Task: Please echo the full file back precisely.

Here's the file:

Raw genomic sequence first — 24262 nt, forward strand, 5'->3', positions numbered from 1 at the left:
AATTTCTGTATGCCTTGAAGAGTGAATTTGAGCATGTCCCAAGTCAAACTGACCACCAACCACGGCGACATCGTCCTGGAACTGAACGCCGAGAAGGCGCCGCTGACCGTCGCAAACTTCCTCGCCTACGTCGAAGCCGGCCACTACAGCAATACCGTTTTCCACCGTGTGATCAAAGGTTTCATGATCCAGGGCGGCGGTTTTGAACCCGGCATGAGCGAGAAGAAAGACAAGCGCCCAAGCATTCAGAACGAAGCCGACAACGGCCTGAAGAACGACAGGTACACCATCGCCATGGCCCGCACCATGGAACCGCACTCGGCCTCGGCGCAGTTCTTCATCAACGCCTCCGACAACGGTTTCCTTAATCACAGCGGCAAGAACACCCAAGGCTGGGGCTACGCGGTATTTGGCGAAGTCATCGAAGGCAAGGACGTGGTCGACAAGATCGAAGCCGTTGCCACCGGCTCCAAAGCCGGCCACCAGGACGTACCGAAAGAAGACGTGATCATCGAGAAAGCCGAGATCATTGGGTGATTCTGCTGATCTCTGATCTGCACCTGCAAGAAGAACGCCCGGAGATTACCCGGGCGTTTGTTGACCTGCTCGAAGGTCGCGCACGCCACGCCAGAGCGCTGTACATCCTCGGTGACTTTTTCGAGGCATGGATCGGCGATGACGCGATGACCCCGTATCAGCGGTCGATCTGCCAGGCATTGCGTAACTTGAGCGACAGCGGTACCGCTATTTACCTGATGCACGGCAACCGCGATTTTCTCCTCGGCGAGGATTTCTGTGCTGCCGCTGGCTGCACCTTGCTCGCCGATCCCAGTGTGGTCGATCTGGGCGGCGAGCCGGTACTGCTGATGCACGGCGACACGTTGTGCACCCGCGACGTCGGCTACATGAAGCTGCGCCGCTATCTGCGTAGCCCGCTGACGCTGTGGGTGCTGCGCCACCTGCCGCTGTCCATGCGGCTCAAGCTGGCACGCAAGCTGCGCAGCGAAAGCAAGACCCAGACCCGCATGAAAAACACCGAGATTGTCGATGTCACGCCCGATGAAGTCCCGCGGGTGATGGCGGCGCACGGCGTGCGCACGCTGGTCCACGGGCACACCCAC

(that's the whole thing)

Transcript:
Raw genomic sequence first — 24262 nt, forward strand, 5'->3', positions numbered from 1 at the left:
AATTTCTGTATGCCTTGAAGAGTGAATTTGAGCATGTCCCAAGTCAAACTGACCACCAACCACGGCGACATCGTCCTGGAACTGAACGCCGAGAAGGCGCCGCTGACCGTCGCAAACTTCCTCGCCTACGTCGAAGCCGGCCACTACAGCAATACCGTTTTCCACCGTGTGATCAAAGGTTTCATGATCCAGGGCGGCGGTTTTGAACCCGGCATGAGCGAGAAGAAAGACAAGCGCCCAAGCATTCAGAACGAAGCCGACAACGGCCTGAAGAACGACAGGTACACCATCGCCATGGCCCGCACCATGGAACCGCACTCGGCCTCGGCGCAGTTCTTCATCAACGCCTCCGACAACGGTTTCCTTAATCACAGCGGCAAGAACACCCAAGGCTGGGGCTACGCGGTATTTGGCGAAGTCATCGAAGGCAAGGACGTGGTCGACAAGATCGAAGCCGTTGCCACCGGCTCCAAAGCCGGCCACCAGGACGTACCGAAAGAAGACGTGATCATCGAGAAAGCCGAGATCATTGGGTGATTCTGCTGATCTCTGATCTGCACCTGCAAGAAGAACGCCCGGAGATTACCCGGGCGTTTGTTGACCTGCTCGAAGGTCGCGCACGCCACGCCAGAGCGCTGTACATCCTCGGTGACTTTTTCGAGGCATGGATCGGCGATGACGCGATGACCCCGTATCAGCGGTCGATCTGCCAGGCATTGCGTAACTTGAGCGACAGCGGTACCGCTATTTACCTGATGCACGGCAACCGCGATTTTCTCCTCGGCGAGGATTTCTGTGCTGCCGCTGGCTGCACCTTGCTCGCCGATCCCAGTGTGGTCGATCTGGGCGGCGAGCCGGTACTGCTGATGCACGGCGACACGTTGTGCACCCGCGACGTCGGCTACATGAAGCTGCGCCGCTATCTGCGTAGCCCGCTGACGCTGTGGGTGCTGCGCCACCTGCCGCTGTCCATGCGGCTCAAGCTGGCACGCAAGCTGCGCAGCGAAAGCAAGACCCAGACCCGCATGAAAAACACCGAGATTGTCGATGTCACGCCCGATGAAGTCCCGCGGGTGATGGCGGCGCACGGCGTGCGCACGCTGGTCCACGGGCACACCCAC